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Table of Contents
Why Do Genetics
Genetic Terms
More Terms
Basic Molelcular
Biology

More Basic Concepts
Screens
Selections
Mutation Frequency
Chemical Mutagenesis
Frameshift Mutation
DNA Repair
Mutation Summary
Detecting Mutants
Complex Mutation
Insertion Sequences
Compound Transposons
Complex Transposons
Models of
Transposition

Transposition Summary
Mutagenesis in vitro
Effects of Mutations
Complementation
Plasmids and
Conjugation

F Factor
Transformation
Transduction
Generalized
Transduction

Specialized
Transduction

Complementation
Mapping
Two Factor Crosses
Deletion Mapping
Other Mapping Methods
Strain Construction
Inverse Genetics
Gene Isolation
Characterization of
Clones

Sequence Data
General Approaches
Fusions
Supression
Final Summary
Problem Set 1
Problem Set 2


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Other types of mapping

©2000 written by Gary Roberts, edited by Timothy Paustian, University of Wisconins-Madison

VIII D. MAPPING BY "PRIME COMPLEMENTATION"

If one had in hand a set of primes that carried the entire bacterial chromosome, one could mate them, one at a time, into a recipient with a particular mutation and look for the correction of that mutation by complementation or recombination. Presumably, only the primes carrying the region mutated in the recipient would be capable of correcting the mutant phenotype. If one thinks about this a bit, it is clear that this form of mapping is a version of deletion mapping where the majority of the chromosome is deleted. It can also be performed with smaller cloned regions on any replicating plasmid (see Section IX B2). This system works because most mutations cause loss of function and are therefore recessive to wild-type. This approach would fail in an attempt to map trans-dominant mutations.

VIII E. PHYSICAL MAPPING

As noted at the start of Section VIII, it is becoming possible to cut an entire bacterial chromosome into a relatively few pieces (typically with restriction enzymes with unusually large, and therefore very infrequent, target sites) and then to identify the fragment that hybridizes to any cloned piece of DNA. Since the "marker" used is a hybridization probe, this allows mapping of regions of hybridization and rather than mutations, in contrast to genetic mapping. The physical mapping of a transposon insertion does both, however, because the hybrizing region is the mutation. When this approach has been performed on organisms with a preexisting body of genetic information available (e.g. E. coli), a very powerful genetic/physical composite map is generated. On the other hand, it is unclear to this observer, at least, how such information is of particular use in understanding organisms that lack such a history of genetic characterization, since it simply locates the cloned region on a vast featureless piece of DNA. This approach will certainly become easier as more "rarely-cutting" restriction enzymes become available and as tools are developed to introduce unique restriction sites into genomes.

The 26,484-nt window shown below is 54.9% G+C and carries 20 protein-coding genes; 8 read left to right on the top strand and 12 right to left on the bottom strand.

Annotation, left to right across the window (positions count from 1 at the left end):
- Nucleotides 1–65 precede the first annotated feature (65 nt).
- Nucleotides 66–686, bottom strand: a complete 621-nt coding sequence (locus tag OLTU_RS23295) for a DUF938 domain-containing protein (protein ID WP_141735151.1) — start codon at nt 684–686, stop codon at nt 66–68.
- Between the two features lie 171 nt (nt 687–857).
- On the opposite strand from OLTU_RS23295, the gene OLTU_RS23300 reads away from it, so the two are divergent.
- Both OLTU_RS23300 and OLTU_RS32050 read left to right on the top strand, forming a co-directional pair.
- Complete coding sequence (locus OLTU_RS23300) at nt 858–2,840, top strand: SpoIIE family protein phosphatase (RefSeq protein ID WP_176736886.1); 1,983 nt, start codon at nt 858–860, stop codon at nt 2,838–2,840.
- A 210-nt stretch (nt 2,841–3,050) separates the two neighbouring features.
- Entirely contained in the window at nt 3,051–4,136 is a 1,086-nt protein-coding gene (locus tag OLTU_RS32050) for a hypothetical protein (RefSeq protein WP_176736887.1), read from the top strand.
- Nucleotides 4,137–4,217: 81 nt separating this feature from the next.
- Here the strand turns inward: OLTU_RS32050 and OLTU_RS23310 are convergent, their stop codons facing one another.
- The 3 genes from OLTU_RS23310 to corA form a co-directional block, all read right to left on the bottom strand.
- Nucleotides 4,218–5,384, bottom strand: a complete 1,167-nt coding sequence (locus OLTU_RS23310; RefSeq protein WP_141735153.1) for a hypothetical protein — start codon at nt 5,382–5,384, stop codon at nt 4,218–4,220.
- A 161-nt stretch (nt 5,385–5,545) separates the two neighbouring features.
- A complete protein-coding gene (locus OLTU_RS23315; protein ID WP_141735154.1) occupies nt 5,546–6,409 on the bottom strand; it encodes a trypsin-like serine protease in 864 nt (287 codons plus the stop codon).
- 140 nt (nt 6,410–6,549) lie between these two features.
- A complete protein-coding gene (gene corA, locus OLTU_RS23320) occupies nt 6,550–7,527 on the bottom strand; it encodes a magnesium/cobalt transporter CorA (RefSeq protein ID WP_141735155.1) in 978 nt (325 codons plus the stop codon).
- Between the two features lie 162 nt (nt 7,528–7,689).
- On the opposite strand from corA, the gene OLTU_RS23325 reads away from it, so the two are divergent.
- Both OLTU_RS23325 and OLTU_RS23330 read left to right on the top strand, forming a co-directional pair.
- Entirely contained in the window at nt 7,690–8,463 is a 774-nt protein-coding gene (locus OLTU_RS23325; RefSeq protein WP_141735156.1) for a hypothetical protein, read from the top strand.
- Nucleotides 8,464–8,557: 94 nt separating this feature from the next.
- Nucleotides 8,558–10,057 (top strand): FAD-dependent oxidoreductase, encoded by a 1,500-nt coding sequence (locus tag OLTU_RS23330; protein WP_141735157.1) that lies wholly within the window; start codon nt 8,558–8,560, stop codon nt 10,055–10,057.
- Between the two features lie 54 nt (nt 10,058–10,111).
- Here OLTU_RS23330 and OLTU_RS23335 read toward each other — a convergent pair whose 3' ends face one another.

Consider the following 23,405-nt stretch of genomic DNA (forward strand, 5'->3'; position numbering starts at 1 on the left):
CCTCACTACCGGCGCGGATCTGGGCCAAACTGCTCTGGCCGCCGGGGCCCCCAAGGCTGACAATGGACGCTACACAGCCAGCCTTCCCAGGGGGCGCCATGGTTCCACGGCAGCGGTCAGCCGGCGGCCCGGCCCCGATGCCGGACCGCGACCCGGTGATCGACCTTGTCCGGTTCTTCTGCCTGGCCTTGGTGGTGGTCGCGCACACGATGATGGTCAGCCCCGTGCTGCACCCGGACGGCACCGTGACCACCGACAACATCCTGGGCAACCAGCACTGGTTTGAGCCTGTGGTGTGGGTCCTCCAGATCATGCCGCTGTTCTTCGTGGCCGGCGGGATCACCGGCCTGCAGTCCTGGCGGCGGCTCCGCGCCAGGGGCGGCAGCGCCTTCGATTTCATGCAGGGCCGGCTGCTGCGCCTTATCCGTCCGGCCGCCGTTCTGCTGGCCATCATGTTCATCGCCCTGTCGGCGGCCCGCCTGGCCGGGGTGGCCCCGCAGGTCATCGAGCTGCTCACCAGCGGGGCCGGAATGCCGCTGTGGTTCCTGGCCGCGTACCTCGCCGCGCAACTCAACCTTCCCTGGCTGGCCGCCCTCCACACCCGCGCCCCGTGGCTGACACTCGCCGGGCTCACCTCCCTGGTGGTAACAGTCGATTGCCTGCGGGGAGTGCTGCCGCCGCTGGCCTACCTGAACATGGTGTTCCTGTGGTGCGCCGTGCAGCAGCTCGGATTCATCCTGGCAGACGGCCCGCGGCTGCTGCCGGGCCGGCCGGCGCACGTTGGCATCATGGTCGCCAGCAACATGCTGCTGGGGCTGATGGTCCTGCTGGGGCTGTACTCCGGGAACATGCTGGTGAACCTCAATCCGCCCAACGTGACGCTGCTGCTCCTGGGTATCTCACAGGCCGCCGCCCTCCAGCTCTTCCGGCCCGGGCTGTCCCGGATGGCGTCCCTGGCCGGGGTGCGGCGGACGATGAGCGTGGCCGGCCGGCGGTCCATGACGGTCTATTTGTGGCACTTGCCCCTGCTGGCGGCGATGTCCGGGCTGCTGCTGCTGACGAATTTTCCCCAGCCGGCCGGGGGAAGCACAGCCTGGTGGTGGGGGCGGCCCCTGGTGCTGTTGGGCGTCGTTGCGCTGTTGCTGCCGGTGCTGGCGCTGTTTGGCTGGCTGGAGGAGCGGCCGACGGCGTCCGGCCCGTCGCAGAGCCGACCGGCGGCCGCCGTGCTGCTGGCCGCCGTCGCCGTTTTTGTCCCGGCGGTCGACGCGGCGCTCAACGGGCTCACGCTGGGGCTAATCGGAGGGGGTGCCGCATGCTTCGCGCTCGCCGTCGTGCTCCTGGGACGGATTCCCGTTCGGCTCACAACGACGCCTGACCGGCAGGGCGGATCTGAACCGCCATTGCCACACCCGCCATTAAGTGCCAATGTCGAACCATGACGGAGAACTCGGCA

VIII F. FINAL NOTES ON MAPPING

The problem of "signal-to-noise ratio", alluded to in the section on deletion mapping, is an important point. It should be remembered that most point mutations will revert at a reasonable frequency and for many mapping systems, these revertants will confuse the results and lower the potential resolution of the mapping system.

It should be reemphasized that genetic mapping, and particularly deletion mapping, establishes genetic, and not physical, distances (though rough estimates are possible through use of certain numerical analyses). Just because one finds more mutations in a particular region of a gene, as defined by deletion mapping, one should not assume that region is large. It could simply be that region of the protein is critical, so that a disproportionate fraction of point mutations are detected there. Consequently, this allows you to separate the region into more deletion intervals because the end points of more deletions are separable.

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